After the success of Marvel’s The Avengers, we’ve seen DC Entertainment and Warner Bros. actively taking steps towards building a shared movie universe for their lineup of superheroes. While details on the exact nature of this endeavor are still taking shape, we do know that DCE/WB wants (needs) superheroes to replace Harry Potter as their fiscal centerpiece. The defunct Justice League movie has been dusted off, and while Chris Nolan’s The Dark Knight Rises might not mark the beginning of the DC Movie Universe (DCMU), Zack Snyder’s upcoming Superman reboot Man of Steel very well could.
However, Marvel didn’t just jump from the success of Iron Man to the Mega-success of The Avngers: there were missteps and growing pains along the way. While it can be intimidating to have to follow a successful act, we have five suggestions that could help the DCMU give the Marvel Movie Universe a (literal) run for its money.
After the success of The Dark Knight, it was rumored that Chris Nolan could “godfather” the DC Movie Universe, starting with his story and producing credits on Man of Steel, possibly leading to a directorial job on Justice League. With The Dark Knight Rises ending Nolan’s take on Batman, it remains doubtful that the acclaimed filmmaker will hang around to manage the board for DC/WB in the same way that Marvel Studios president Kevin Feige oversaw the construction of that universe.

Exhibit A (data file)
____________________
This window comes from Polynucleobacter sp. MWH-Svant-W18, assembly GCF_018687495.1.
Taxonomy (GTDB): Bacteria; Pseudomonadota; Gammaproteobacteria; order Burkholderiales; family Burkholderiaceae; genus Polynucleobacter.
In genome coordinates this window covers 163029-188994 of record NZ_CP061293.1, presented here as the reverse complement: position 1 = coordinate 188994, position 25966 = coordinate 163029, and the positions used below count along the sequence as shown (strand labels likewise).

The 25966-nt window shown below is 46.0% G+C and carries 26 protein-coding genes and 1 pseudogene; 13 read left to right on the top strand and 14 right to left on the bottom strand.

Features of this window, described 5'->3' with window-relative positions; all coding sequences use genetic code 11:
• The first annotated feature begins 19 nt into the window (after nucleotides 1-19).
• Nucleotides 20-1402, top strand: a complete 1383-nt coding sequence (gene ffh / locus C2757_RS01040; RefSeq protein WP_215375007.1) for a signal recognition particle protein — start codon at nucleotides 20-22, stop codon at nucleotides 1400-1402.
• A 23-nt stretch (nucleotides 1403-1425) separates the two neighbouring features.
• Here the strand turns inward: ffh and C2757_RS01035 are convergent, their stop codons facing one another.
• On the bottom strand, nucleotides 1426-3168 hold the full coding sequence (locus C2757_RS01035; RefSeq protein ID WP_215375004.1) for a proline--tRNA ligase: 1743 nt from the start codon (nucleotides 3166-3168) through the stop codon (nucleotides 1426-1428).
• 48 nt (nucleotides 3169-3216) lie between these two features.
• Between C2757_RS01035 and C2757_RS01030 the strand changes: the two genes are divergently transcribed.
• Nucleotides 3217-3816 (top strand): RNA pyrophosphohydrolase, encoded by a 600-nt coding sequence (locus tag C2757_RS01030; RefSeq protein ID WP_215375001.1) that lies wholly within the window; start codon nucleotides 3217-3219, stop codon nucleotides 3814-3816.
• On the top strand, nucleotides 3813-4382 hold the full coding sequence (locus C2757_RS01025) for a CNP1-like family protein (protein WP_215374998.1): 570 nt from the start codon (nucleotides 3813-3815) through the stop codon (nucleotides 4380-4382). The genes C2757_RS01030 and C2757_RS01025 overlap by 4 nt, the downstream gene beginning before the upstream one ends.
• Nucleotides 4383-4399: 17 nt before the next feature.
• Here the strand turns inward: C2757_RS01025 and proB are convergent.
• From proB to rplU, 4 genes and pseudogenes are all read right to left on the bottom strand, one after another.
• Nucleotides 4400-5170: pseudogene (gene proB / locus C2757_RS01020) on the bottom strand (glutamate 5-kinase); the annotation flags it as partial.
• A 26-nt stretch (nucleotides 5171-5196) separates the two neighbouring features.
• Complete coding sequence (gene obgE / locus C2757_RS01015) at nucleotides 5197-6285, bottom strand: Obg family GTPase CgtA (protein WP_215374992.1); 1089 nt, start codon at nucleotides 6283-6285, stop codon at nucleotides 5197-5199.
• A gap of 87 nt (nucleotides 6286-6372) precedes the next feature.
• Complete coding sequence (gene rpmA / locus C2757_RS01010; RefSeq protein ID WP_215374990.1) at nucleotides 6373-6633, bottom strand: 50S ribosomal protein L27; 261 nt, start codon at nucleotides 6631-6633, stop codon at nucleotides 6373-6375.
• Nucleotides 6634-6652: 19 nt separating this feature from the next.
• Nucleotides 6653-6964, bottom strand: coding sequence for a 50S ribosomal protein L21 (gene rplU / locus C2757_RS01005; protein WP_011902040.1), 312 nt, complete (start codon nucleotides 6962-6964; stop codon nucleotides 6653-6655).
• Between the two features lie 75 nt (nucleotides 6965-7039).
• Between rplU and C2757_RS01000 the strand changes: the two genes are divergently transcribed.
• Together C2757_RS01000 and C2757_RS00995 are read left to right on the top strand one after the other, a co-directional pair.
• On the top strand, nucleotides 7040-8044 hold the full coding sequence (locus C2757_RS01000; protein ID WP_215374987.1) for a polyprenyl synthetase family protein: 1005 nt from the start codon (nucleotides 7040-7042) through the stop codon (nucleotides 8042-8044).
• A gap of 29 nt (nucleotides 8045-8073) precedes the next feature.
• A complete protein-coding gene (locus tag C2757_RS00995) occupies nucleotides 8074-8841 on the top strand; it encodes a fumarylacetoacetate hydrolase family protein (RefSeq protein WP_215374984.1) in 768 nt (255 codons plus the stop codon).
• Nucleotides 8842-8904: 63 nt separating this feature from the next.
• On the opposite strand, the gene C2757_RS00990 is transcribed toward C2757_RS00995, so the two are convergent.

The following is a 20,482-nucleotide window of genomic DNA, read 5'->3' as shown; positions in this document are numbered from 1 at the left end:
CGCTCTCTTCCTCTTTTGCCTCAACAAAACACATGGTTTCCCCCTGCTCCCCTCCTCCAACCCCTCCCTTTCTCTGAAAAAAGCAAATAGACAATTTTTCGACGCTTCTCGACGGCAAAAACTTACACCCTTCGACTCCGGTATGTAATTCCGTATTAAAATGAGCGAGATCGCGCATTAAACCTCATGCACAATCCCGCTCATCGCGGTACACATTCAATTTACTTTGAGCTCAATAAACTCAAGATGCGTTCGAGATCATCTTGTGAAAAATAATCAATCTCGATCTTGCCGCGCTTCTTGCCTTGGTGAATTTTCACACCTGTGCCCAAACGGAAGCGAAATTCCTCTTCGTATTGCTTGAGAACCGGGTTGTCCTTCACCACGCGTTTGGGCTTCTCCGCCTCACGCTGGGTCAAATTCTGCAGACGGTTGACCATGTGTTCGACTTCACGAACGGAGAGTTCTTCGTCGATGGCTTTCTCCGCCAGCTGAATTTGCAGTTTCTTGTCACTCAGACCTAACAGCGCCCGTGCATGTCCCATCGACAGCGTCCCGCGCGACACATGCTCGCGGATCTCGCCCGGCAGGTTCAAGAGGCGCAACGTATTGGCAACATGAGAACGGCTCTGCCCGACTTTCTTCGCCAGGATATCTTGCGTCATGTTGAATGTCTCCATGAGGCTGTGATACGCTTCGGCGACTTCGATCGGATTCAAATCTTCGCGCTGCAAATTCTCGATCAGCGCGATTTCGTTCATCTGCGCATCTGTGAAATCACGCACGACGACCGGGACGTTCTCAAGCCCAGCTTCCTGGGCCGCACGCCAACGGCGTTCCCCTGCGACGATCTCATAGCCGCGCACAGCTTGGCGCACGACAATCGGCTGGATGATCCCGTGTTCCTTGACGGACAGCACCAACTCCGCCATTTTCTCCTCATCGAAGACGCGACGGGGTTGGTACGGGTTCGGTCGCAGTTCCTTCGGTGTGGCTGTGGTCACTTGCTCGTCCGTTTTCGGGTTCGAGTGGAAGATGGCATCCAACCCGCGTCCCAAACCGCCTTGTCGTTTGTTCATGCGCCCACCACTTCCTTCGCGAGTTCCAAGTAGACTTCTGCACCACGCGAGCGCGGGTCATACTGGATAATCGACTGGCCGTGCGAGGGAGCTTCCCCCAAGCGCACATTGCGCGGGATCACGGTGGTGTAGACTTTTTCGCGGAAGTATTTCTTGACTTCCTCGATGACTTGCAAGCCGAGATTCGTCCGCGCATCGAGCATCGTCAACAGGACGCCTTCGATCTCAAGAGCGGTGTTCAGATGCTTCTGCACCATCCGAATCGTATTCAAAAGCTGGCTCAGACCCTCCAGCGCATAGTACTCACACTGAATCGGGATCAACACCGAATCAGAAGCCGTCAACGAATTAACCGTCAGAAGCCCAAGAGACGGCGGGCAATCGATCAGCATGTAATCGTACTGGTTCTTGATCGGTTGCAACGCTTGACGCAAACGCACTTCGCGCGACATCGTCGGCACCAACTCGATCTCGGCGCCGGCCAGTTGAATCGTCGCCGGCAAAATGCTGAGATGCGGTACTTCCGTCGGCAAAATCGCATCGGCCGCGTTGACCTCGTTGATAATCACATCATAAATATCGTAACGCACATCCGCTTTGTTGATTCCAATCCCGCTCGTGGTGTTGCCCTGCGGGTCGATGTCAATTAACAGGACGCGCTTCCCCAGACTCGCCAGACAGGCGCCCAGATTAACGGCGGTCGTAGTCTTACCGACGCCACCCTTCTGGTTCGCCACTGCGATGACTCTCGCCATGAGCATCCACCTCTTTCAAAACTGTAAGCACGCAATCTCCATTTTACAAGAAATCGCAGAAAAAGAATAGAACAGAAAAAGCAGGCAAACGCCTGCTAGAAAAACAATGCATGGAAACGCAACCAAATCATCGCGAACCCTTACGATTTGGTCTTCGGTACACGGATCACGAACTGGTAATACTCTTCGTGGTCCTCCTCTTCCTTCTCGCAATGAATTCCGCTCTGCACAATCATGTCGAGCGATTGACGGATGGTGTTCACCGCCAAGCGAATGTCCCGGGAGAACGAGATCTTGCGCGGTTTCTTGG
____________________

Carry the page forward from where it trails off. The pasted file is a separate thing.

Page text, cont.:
Of course, DC has other strong contenders for the job: Bruce Timm being one of them. If you don’t recognize the name, Timm has been the prominent mind behind the DC Animated universe – starting with Batman: The Animated Series in 1992 and continuing through the current line of (often excellent) direct-to-DVD animated features. There is arguably nobody better than Timm when it comes to telling an authentic DC superhero story onscreen. While his work has largely been in animation, Timm is a well of knowledge and insight that could be tapped to build a DC movie universe.
At the end of the day: Kevin Feige proved that having a shepherd is the best way to steer a shared cinematic universe. DC/WB just needs to tap the right guy (or gal) to lead the flock.
Sure, movies are collaborative endeavors that involve hundreds of people, but sometimes a small cabal gets things done more efficiently than a big team. Once DC/WB has a shepherd leading the way, they should keep their creative circle small. Marvel had some serious shakeups with their directors and writing teams during their “Phase 1” Avengers rollout, and are learning that sometimes, fewer cooks are more effective in the kitchen.